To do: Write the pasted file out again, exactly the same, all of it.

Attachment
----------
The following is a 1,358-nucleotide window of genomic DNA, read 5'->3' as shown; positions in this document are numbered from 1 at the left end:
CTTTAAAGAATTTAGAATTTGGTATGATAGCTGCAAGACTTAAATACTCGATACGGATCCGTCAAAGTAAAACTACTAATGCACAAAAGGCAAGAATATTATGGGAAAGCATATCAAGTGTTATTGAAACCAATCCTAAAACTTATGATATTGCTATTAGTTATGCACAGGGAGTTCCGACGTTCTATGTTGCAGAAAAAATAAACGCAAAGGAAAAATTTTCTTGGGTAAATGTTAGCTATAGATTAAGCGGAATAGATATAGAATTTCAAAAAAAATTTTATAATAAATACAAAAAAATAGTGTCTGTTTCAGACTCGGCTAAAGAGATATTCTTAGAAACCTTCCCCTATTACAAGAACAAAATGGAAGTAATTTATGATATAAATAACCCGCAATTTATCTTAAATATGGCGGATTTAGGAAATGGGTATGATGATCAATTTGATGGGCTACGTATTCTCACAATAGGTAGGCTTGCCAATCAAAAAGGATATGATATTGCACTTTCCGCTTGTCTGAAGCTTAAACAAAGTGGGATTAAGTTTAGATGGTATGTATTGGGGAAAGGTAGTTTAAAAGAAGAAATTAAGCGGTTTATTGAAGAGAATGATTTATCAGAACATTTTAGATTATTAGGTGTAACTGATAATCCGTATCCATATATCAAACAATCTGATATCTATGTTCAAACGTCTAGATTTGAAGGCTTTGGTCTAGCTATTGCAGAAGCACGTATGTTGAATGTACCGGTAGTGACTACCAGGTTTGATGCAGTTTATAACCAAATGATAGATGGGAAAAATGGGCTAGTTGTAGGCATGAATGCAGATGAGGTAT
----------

The following is a 1,358-nucleotide window of genomic DNA, read 5'->3' as shown; positions in this document are numbered from 1 at the left end:
CTTTAAAGAATTTAGAATTTGGTATGATAGCTGCAAGACTTAAATACTCGATACGGATCCGTCAAAGTAAAACTACTAATGCACAAAAGGCAAGAATATTATGGGAAAGCATATCAAGTGTTATTGAAACCAATCCTAAAACTTATGATATTGCTATTAGTTATGCACAGGGAGTTCCGACGTTCTATGTTGCAGAAAAAATAAACGCAAAGGAAAAATTTTCTTGGGTAAATGTTAGCTATAGATTAAGCGGAATAGATATAGAATTTCAAAAAAAATTTTATAATAAATACAAAAAAATAGTGTCTGTTTCAGACTCGGCTAAAGAGATATTCTTAGAAACCTTCCCCTATTACAAGAACAAAATGGAAGTAATTTATGATATAAATAACCCGCAATTTATCTTAAATATGGCGGATTTAGGAAATGGGTATGATGATCAATTTGATGGGCTACGTATTCTCACAATAGGTAGGCTTGCCAATCAAAAAGGATATGATATTGCACTTTCCGCTTGTCTGAAGCTTAAACAAAGTGGGATTAAGTTTAGATGGTATGTATTGGGGAAAGGTAGTTTAAAAGAAGAAATTAAGCGGTTTATTGAAGAGAATGATTTATCAGAACATTTTAGATTATTAGGTGTAACTGATAATCCGTATCCATATATCAAACAATCTGATATCTATGTTCAAACGTCTAGATTTGAAGGCTTTGGTCTAGCTATTGCAGAAGCACGTATGTTGAATGTACCGGTAGTGACTACCAGGTTTGATGCAGTTTATAACCAAATGATAGATGGGAAAAATGGGCTAGTTGTAGGCATGAATGCAGATGAGGTAT